More sophisticated ransomware attacks appear to be on the increase. With the disruptions resulting from COVID-19, government regulators and law enforcement are warning businesses to be on the lookout for ransomware attacks. Specifically, those businesses that operate in highly regulated industries – health care, finance and government contractors – need to be cautious. Additionally, any business that runs older legacy systems that may no longer be regularly patched or supported is also vulnerable. A patient in a German hospital recently died because of delayed treatment after hackers launched a ransomware attack against the hospital’s computers.
Ransomware attackers are becoming more targeted with their victims and know that businesses stand to lose much, both in terms of downtime and potential fines and penalties, resulting from ransomware attacks. As a result, many organizations feel they have no choice but to pay the ransom. The FBI and the Department of Health and Human Services, however, recommend against paying ransoms. Payment may not necessarily guarantee that attackers will decrypt or return files and there is concern that ransom payments will only embolden future ransomware attackers. As a practical matter, however, many businesses must make the difficult choice of paying the ransom or experience prolonged business or data loss.
The Department of Treasury’s Office of Foreign Assets Control (OFAC) recently released an advisory, warning companies that payments made to ransomware attackers may constitute violations of U.S. sanctions. The Advisory paints with a broad brush putting on notice “[c]ompanies that facilitate ransomware payments to cyber actors on behalf of victims, including financial institutions, cyber insurance firms, and companies involved in digital forensics and incident response.” In recent years, the OFAC has used its cyber-related sanctions program to designate numerous malicious actors as targets of U.S. enforcement. In addition to these groups specifically, however, if a ransomware payment has the effect of transferring funds to other sanctioned entities, governments or areas, the transfer may constitute a violation of U.S. laws.
U.S. persons are generally prohibited from engaging in transactions, directly or indirectly, with individuals or entities (“persons”) on the OFAC’s Specially Designated Nationals and Blocked Persons List (SDN List), other blocked persons and those covered by comprehensive country or region embargoes (e.g., Cuba, the Crimea region of Ukraine, Iran, North Korea and Syria). The OFAC may impose civil penalties for sanctions violations based on strict liability, meaning that a person subject to U.S. jurisdiction may be held civilly liable even if they did not know or have reason to know it was engaging in a transaction with someone who is prohibited under sanctions laws and regulations administered by the OFAC. Monetary penalties for violation of the OFAC sanctions regulations can be up to $20 million. The Advisory concludes with information for contacting relevant U.S. government agencies, including the OFAC, if there is a reason to believe the cyber actor demanding ransomware payment may be sanctioned or otherwise have a sanctions nexus.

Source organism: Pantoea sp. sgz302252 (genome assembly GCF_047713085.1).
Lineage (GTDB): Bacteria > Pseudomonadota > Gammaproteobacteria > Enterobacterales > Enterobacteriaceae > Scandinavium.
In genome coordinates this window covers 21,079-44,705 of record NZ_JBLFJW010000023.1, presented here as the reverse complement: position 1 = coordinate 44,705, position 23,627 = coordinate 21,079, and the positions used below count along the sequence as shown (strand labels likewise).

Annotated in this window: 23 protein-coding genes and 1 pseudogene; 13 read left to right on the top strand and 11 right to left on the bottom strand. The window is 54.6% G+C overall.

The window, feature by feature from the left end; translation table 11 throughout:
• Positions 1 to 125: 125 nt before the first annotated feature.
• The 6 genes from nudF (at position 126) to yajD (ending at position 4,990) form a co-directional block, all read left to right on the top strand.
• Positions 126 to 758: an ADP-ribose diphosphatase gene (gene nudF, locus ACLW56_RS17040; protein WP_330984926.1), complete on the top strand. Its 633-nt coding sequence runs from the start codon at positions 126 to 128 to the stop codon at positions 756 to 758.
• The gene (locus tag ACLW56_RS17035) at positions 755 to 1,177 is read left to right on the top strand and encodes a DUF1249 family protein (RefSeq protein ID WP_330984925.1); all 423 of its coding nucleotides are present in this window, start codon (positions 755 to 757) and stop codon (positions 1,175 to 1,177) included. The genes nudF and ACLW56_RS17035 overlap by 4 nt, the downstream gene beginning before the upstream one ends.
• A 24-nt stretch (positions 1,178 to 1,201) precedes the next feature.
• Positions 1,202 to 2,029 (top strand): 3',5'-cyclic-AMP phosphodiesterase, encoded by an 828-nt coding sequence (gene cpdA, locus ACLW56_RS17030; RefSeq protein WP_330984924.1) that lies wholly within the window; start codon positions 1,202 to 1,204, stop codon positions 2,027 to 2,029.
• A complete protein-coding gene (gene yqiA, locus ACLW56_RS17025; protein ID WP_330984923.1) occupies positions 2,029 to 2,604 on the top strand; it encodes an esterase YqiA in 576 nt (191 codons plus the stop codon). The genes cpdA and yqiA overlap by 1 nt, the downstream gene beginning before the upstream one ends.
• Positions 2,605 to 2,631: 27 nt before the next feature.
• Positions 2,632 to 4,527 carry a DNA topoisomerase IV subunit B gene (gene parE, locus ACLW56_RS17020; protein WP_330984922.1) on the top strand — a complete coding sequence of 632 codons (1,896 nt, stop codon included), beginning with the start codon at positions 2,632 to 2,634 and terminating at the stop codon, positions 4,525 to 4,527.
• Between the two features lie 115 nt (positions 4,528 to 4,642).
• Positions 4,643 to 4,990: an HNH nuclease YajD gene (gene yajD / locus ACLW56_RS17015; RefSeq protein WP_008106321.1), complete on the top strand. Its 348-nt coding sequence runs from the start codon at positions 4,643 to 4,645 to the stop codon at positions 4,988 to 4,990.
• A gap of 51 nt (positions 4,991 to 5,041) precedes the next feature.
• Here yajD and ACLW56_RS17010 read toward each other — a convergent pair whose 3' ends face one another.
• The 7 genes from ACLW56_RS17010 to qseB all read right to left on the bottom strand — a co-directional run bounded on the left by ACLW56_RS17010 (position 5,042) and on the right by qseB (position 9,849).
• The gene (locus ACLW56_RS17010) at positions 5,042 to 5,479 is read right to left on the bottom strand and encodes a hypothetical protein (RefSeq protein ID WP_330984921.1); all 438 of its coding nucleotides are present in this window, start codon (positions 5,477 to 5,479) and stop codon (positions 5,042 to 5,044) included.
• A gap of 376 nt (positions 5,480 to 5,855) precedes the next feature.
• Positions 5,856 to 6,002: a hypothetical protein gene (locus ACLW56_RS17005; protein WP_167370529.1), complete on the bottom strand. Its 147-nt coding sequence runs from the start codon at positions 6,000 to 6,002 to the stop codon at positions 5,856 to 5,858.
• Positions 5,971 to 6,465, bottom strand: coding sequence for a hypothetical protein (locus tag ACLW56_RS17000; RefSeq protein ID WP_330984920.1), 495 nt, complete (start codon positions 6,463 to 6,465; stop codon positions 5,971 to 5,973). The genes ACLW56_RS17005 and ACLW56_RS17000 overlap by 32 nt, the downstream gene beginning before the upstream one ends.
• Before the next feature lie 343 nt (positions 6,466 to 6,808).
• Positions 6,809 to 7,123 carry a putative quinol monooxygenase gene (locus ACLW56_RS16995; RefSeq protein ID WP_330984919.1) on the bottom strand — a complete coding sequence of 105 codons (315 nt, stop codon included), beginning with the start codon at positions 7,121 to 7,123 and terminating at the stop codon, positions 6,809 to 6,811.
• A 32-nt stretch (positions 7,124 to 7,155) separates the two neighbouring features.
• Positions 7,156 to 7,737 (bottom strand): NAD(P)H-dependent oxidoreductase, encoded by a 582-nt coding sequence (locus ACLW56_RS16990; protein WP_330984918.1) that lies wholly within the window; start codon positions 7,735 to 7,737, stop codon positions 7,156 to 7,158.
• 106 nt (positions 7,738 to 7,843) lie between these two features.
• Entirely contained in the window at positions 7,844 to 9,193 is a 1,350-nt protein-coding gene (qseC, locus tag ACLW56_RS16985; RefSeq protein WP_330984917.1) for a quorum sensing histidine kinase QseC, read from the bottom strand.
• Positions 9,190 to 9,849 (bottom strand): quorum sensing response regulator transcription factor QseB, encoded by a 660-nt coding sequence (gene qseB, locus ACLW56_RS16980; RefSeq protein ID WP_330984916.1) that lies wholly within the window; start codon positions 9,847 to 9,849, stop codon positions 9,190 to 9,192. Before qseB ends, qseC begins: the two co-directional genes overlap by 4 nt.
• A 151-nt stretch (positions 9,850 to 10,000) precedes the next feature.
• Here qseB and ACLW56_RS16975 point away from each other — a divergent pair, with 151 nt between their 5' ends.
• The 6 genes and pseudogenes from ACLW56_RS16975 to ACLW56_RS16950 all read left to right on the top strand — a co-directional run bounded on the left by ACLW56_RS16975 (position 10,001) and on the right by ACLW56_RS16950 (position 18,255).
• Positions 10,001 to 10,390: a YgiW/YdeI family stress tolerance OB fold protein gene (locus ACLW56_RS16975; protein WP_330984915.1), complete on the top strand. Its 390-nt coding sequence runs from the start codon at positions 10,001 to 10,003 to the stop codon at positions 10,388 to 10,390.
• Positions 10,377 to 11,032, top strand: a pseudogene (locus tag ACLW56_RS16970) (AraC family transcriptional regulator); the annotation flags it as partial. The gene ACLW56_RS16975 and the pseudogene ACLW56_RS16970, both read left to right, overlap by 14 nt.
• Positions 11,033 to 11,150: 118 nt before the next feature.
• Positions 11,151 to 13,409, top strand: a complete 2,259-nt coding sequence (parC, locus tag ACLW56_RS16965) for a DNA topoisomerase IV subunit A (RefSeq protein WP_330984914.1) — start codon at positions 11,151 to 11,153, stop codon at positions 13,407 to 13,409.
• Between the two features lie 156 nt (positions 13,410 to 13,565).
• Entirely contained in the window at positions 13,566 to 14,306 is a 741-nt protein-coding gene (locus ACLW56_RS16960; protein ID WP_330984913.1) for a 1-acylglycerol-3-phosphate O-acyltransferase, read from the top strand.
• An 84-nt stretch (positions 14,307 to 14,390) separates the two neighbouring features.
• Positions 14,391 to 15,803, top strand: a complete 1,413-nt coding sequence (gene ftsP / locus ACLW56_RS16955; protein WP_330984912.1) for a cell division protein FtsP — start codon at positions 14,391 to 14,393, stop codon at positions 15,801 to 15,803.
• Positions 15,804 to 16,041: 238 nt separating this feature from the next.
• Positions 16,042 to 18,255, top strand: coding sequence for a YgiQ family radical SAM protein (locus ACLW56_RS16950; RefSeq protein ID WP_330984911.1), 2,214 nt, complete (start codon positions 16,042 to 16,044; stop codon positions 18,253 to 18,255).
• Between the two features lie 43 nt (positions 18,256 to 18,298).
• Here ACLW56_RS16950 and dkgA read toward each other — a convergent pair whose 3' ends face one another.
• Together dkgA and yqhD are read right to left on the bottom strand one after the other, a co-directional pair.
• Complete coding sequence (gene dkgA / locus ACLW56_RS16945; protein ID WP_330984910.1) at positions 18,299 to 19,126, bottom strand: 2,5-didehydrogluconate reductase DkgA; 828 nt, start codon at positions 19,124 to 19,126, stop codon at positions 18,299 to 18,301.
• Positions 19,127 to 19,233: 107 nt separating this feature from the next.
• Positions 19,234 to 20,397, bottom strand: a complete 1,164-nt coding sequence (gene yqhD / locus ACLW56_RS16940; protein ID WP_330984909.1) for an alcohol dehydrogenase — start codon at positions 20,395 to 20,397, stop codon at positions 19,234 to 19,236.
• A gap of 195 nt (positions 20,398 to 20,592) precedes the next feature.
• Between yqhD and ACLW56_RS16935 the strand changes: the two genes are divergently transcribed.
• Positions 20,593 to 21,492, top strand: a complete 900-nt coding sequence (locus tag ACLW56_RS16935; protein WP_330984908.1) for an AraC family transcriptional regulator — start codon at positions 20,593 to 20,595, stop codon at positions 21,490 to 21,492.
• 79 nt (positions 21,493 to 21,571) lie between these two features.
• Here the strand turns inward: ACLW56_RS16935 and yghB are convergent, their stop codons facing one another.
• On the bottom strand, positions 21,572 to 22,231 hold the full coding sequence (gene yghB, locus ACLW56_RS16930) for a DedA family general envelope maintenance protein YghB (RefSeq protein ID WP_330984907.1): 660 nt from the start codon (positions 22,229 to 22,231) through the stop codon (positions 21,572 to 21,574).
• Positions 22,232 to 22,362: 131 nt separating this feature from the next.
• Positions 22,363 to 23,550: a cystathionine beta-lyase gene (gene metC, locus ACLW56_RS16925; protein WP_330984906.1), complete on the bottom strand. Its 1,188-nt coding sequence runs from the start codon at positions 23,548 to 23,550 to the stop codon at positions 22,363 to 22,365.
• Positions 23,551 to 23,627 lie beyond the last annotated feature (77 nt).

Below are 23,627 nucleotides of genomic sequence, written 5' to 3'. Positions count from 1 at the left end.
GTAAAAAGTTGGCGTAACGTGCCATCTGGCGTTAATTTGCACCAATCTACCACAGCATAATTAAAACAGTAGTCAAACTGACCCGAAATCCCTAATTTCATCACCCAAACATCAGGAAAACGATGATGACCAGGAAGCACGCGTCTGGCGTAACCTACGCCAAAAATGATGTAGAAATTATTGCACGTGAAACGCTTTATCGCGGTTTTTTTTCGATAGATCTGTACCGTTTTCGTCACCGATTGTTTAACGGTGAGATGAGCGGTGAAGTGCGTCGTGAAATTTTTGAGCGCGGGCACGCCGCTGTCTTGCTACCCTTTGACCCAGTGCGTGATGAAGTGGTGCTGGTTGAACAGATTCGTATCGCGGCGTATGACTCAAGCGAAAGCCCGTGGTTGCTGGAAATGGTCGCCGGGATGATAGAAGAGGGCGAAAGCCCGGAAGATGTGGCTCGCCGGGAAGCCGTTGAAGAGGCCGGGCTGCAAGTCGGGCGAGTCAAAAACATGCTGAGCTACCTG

While the intent of the OFAC Advisory is clear – to limit the flow of funds to sanctioned persons and therefore disincentivize them from engaging in further attacks – the means for implementing the policies is less clear. Often, definitive identification of the attacker is not possible in a ransomware situation. If the attacker cannot be verified, it will be extremely difficult for companies to evaluate their risk of violating sanctions regulations. Warner will continue to monitor enforcement actions and see what kind of posture the OFAC takes on these issues.
In a Joint Cybersecurity Advisory, the FBI and the Department of Health and Human Services have reiterated best practices for addressing threats posed by malicious actors. The practices will be common for any security experts who have had to account for potential ransomware attacks in the past, including scanning for open or listening ports, regularly backing up data and focusing on awareness and training. The individual user continues to be the weakest point of vulnerability for any organization. Most ransomware attacks come cloaked as phishing scams, waiting for an unwary user to click on a malicious link. Cultivating a culture of compliance with security policies provides the most effective safeguard against ransomware attacks.
Further complicating matters is the move by many organizations to cloud storage offerings. When moving data to the cloud, an organization still retains liability for that data in the eyes of the law. If a cloud provider falls victim to a ransomware attack, an organization has even less control over the response and may not even be aware that an attack has occurred until it is resolved. This does nothing, however, to diminish regulatory or statutory liability related to that data’s security or availability. An organization must ensure that it has strong contractual protections to address these scenarios.
If you have any questions concerning ransomware attacks or are interested in proactively protecting your organization from a potential ransomware attack or data breach, please contact Adam Bruski, Norbert Kugele, Nathan Steed or a member of Warner’s Cybersecurity and Privacy Practice Group.